Looking into social impact bonds
Here in Armenia we are also developing social impact bonds to respond to key SDG bottlenecks. A social impact bond is a multi-party agreement based on the idea of “pay for success”. The Government identifies a social problem that it has a) not been efficient in solving or b) lacking the necessary resources to solve it. The service providers who could efficiently solve the social problem are then identified, along with investors who are willing to pay the service providers upfront. The Government only pays the investors back when the pre-defined success indicators are reached or, in other words, pays only for success.
Currently we are e working on the design of two social impact bonds:
- Improving quality of agricultural education in cooperation with FAO Armenia.
- Improving learning outcomes of the IT sector in cooperation with UNICEF Armenia.
Our short but strategic roadshow
During the last few months we have been spreading the word about impact investment. We participated in the Social Good Summit in Geneva and the Social Capital Markets (SOCAP2017) in San Francisco, where we met impact investors and made a strong pitch for partnerships with the private sector to achieve the SDGs. e now have a clear sense of what impact investors and key stakeholders outside the UN need and expect. We have also received feedback from key players in the industry and, together with INSEAD, organized Impact Investment for Development Summit in Yerevan in March 2017, which was the first time a dialogue on the role of impact investment took place in Armenia.
Landing impact investments to the day-to-day reality
Moving forward, we are looking into setting a legal framework that will allow the UN, private sector and other partners to make investments to support ventures promoting sustainable development. The fancy word for it is “impact investment platform”. The Impact Bonds, the Accelerator and the Catalyzing Facility are all specific and practical way to facilitate these investments, and help solve development challenges on the ground in Armenia and beyond.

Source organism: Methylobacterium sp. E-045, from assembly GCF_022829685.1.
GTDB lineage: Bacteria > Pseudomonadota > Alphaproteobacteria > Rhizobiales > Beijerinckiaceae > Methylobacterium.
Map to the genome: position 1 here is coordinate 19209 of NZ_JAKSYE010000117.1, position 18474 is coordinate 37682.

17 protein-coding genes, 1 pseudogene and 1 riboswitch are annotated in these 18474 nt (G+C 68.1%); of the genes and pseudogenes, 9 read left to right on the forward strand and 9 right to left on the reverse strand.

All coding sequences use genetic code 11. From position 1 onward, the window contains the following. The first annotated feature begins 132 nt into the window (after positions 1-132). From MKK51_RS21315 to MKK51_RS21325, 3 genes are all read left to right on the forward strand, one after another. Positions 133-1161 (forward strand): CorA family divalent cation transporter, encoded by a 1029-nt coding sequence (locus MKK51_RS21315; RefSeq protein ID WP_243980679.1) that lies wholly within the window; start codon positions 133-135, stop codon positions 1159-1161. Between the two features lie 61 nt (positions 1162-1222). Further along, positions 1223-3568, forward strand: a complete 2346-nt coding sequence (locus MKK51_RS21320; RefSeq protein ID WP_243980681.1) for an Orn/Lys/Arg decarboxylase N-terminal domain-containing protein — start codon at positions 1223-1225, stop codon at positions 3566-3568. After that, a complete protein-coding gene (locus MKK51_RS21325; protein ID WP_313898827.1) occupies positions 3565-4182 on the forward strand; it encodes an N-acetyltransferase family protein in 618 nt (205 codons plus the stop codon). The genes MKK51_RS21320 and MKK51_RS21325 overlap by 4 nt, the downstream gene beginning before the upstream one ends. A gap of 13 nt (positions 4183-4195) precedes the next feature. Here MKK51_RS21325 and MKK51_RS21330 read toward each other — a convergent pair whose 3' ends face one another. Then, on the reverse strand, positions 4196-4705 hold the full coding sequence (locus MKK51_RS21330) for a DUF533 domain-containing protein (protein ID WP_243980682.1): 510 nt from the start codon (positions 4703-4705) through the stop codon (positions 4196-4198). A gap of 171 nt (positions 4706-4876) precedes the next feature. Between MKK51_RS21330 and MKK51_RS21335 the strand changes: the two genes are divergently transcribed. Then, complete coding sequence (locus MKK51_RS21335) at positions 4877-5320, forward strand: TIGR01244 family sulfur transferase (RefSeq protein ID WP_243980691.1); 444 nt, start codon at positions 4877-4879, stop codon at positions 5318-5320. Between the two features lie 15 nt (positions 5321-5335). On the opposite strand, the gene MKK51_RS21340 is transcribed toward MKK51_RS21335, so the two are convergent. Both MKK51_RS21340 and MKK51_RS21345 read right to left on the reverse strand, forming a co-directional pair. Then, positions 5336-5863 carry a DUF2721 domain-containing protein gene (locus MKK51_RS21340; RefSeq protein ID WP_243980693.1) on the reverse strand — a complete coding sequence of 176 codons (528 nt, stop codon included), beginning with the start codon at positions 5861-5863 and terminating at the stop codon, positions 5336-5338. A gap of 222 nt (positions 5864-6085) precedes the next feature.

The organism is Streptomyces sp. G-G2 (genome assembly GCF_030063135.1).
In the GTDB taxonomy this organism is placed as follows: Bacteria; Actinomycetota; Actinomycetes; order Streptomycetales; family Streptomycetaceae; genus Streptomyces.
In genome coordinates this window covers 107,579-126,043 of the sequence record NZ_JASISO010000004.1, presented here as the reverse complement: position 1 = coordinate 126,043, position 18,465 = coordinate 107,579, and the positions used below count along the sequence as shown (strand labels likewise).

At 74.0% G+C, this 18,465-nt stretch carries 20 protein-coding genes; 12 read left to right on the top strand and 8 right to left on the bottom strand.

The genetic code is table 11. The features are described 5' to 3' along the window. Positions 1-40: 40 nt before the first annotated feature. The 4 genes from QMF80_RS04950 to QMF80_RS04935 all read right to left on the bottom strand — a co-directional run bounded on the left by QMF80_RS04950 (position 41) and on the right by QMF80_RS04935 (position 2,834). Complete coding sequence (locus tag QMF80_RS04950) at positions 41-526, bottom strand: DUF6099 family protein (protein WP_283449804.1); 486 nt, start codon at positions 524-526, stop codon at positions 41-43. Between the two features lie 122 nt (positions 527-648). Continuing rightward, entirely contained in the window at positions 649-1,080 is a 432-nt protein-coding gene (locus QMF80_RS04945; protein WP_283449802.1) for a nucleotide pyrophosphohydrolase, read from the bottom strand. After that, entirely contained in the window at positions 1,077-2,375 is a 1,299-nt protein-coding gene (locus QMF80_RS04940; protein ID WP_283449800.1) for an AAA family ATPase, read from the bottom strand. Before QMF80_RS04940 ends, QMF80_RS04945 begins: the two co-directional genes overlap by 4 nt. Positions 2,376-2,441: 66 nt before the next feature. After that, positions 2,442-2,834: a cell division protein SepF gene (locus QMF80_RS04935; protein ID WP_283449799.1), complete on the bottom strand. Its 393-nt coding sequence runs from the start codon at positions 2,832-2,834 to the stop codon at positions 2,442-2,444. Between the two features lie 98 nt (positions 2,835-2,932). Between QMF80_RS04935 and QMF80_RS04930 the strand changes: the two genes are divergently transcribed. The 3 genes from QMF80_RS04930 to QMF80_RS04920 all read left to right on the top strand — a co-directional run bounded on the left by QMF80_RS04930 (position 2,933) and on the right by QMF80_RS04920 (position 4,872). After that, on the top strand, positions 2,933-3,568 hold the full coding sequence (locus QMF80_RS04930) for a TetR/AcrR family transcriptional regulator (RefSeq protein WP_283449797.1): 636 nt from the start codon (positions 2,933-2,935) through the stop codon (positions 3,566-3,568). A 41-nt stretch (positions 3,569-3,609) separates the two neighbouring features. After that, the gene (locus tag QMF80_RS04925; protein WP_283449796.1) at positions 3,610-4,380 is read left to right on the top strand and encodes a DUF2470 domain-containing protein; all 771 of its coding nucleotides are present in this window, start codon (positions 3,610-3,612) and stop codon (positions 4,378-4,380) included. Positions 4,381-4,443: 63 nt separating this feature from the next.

Working with the Armenian Government
The Office of the Prime Minister in Armenia is eager to help accelerate SDGs. Our goal is to support Government to figure out ways of bringing academia and government together to engage citizens around the SDGs.
We also hope to engage social entrepreneurs to identify funding. Since its inception four years ago, the lab continues to evolve, from a social venture incubator to an accelerator. The accelerator takes the profitable business and scales globally.
We also set up, together with the Government of Armenia, the National SDG Innovation Lab to ensure that both public and private partners work in a coherent way. The Lab brings together contributors from the public and private sectors to experiment and create to unlock Armenia’s development potential.
For each new project that we work on, including this one pertaining to impact investments, we always ask ourselves three questions:
- Are we building a user (citizen)-driven intervention?
- Are we helping advance innovative approaches that help leapfrog to SDG achievement?
- Are we using the potential of private initiative and capital to achieve our objectives?
- Innovation scaling: It’s not replication. It’s seeing in 3D
- Promise to data: What the SDGs mean for persons with disability in China
- Creating an impact investment culture in Armenia: Our way of doing it
- What Can Ship Identification Systems Tell Us About Development Policy?
- Powering up data collection systems in Palestine
- Mounir kleibo On
- Lars Tushuizen On
- Steve O'Malley On
- Philip Dive On
- Yves Sassenrath On